In the introductory note to the book Trade and Market, Polanyi invites the readers to re-examine the notion of the “economy” since many people think that the only way of organizing the livelihoods of men is the market economy. In his own words:
‘What is to be done, though, when it appears that some economies have operated on altogether different principles, showing a widespread use of money, and far-flung trading activities, yet no evidence of markets or gain made on buying or selling? It is then that we must re-examine our notions of the economy.’ (Polanyi et al, 1957: xvii).
In order to develop an alternative notion of the “economy”, Polanyi proposed a new theoretical approach to explain the place and role of human beings in social and economic systems. He addressed that men value those material goods that serve the end to promote protection and social standing. As a result, in his approach, social matters turn out to be anthropological ones and the role of history is highly relevant. As Polanyi wrote:
“But a purposeful use of the past may help us to meet our present over concern with economic matters and to achieve a level of human integration, that comprises the economy, without being absorbed in it” (Polanyi et al., 1957: xviii).
Indeed, while considering different historical references, Polanyi provided a guide to examine the non-market economies and claimed that empirical observations reveal economic life in archaic and primitive economies to be entirely different from that assumed by formal economic analysis (Polanyi et al, 1975: 243-44). Against the methodological approach to economics based on assumptions, premisses and deductive reasoning, Polanyi proposed the method of economic anthropology that depends upon principles of economic behavior that are induced from empirical observation.
From the empirical evidence of economic life in ancient times and primitive economies, Polanyi explained the concepts of reciprocity and redistribution. The reciprocity principle implied that there was an unspoken agreement in society and on its behalf people produced goods and services that could be redistributed according to their needs among all who contributed according to their abilities to the common welfare. Their motivation to produce and share was not the economic motive, but the fear of losing the social status and prestige.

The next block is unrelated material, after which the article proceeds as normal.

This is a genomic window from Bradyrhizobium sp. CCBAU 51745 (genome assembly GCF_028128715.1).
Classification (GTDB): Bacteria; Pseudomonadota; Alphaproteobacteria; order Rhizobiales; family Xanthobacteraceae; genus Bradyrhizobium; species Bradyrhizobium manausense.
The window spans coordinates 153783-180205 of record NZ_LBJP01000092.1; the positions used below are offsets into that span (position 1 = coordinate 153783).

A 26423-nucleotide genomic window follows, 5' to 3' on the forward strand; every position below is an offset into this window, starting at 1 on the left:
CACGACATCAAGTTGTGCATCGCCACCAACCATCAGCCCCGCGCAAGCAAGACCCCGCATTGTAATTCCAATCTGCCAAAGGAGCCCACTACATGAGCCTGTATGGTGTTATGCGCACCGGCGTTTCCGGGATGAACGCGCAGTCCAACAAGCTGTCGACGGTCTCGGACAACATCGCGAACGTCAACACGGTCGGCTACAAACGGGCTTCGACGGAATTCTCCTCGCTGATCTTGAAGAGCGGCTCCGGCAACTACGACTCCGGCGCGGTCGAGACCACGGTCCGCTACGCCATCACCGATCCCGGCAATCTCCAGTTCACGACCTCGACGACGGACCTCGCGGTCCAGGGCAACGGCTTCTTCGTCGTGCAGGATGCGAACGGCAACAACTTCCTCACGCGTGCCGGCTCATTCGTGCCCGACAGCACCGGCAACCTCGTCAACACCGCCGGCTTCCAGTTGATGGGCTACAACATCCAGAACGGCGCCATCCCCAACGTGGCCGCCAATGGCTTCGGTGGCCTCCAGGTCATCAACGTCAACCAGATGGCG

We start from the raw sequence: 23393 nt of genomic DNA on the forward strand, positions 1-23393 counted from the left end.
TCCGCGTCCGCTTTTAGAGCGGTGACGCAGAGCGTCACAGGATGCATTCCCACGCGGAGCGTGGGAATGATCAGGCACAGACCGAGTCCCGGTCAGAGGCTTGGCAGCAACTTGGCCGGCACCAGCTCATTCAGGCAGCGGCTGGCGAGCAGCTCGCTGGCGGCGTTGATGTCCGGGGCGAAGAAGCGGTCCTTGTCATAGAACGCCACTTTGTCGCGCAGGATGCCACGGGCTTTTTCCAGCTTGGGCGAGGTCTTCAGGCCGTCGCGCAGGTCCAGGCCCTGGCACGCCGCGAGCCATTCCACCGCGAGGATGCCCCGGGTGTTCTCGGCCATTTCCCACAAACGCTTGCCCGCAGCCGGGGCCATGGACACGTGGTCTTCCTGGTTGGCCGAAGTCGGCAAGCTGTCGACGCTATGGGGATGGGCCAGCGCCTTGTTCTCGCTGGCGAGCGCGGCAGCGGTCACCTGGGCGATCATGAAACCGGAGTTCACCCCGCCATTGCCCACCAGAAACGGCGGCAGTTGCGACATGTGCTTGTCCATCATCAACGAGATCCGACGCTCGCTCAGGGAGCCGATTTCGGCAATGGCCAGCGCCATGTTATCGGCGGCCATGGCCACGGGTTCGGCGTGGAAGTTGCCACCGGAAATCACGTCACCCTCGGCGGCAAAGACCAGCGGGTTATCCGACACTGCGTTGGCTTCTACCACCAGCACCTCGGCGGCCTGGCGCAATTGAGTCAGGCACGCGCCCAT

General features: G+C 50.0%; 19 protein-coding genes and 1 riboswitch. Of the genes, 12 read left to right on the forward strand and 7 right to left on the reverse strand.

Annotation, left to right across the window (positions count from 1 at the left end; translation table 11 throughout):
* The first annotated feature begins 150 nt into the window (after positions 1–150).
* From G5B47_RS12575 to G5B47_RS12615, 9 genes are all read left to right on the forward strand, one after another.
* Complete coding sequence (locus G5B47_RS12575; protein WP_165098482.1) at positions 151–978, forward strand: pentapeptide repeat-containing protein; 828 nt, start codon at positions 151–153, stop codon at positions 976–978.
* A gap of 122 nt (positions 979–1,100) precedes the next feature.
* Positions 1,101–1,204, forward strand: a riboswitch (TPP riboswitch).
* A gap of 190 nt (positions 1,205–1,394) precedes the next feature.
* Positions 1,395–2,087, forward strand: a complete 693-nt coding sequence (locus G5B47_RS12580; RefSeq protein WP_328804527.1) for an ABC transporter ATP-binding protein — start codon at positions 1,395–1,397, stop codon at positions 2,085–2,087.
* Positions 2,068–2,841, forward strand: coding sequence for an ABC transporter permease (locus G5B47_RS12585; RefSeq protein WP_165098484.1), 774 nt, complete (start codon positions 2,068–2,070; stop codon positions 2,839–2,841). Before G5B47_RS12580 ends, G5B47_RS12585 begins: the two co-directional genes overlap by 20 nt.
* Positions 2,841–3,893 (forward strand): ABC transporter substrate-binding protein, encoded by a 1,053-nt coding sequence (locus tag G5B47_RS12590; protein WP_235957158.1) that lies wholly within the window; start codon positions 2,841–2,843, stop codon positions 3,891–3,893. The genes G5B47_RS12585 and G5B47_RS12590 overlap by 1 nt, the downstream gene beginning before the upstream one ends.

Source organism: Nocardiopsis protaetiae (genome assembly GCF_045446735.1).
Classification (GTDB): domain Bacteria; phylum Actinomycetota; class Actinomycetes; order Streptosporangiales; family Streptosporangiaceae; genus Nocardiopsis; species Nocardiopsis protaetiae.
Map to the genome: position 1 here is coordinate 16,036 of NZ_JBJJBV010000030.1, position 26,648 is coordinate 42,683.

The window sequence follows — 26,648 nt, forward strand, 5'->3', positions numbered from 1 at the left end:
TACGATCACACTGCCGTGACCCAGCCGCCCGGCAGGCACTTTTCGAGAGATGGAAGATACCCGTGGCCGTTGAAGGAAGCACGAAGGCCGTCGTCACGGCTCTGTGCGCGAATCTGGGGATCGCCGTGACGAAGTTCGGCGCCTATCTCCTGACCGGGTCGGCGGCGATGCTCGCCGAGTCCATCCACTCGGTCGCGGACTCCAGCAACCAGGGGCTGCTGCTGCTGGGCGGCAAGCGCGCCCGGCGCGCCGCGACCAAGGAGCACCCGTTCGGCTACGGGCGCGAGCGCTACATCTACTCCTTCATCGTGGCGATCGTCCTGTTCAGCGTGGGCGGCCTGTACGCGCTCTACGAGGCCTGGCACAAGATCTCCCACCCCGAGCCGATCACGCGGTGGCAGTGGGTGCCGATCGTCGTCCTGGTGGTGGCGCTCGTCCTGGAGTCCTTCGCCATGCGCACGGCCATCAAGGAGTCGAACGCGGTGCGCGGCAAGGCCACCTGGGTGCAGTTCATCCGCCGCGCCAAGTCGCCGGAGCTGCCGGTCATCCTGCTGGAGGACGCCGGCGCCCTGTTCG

Although Polanyi addressed that ancient and primitive economies had market places, they were not market economies. In this scenario, daily local markets were merely exchange places operating within the broad system of reciprocity. Local craft and provision markets were isolated by the local authorities from the long distance ones (ports of trade) that only sold items which could not be provided within the local system of reciprocity (Polanyi et al., 1957).
In the nineteenth century, however, Polanyi noted that the emergence of a market economy pushed to the side the old economic and social systems based on reciprocity and redistribution. Since then, the new market economy has been characterized as an economic system controlled by prices that determine what, how and how much is produced and how is distributed. As Polanyi explained, the decisions about production and distribution are guided by the economic motive and they do not aim at achieving common welfare. Indeed, as he highlighted in The Great Transformation, the process of social change created by the market economy might lead to the emergence of poverty on a large scale.
Karl Polanyi described the desolation, dehumanization and degradation of human lives as necessary steps for the emergence and expansion of the labor market in a market economy:
“Before the process had advanced very far, the laboring people had been crowded together in new places of desolation, the so-called industrial towns of England; the country folk had been dehumanized into slum dwellers; the family was on the road to perdition; and large parts of the country were rapidly disappearing under the slack and scrap heaps vomited forth from the “satanic mills.” Writers of all views and parties, conservatives and liberals, capitalists and socialists invariably referred to social conditions under the Industrial Revolution as a veritable abyss of human degradation” (Polanyi, 1944: 41).
Polanyi’s analysis also enhanced a critique of some well-known economists and public men such as Townsend, Malthus, Ricardo, Bentham and Burke who considered that the provision of extensive relief to the poor by the government (such as the Poor Laws in England) would negatively affect the rate of economic growth.
Polanyi decisively condemned the hunger of workers as the only way to increase the levels of production in a market economy. In fact, Polanyi addressed that the “iron” laws governing a competitive market economy are not human laws. It is worth recalling his own words:
“The true significance of the tormenting problem of poverty now stood revealed: economic society was subjected to laws which were not human laws.” (Polanyi, 1944: 131).
POLANYI, K. (1944) The Great Transformation: The Political and Economic Origins of Our Time, New York: Rinehart.
POLANYI, K. (1977) The Livelihood of Man, New York: Academic Press
POLANYI, K., ARENSBERG,. H. and PEARSON, H. W. (eds.) (1957) Trade and Market in the Early Empires: Economies in History and Theory, Glencoe, Illinois: The Free Press.
POLANYI-LEVITT, K. (ed.) (1990) The Life and Work of Karl Polanyi, Montreal: Black Rose Books.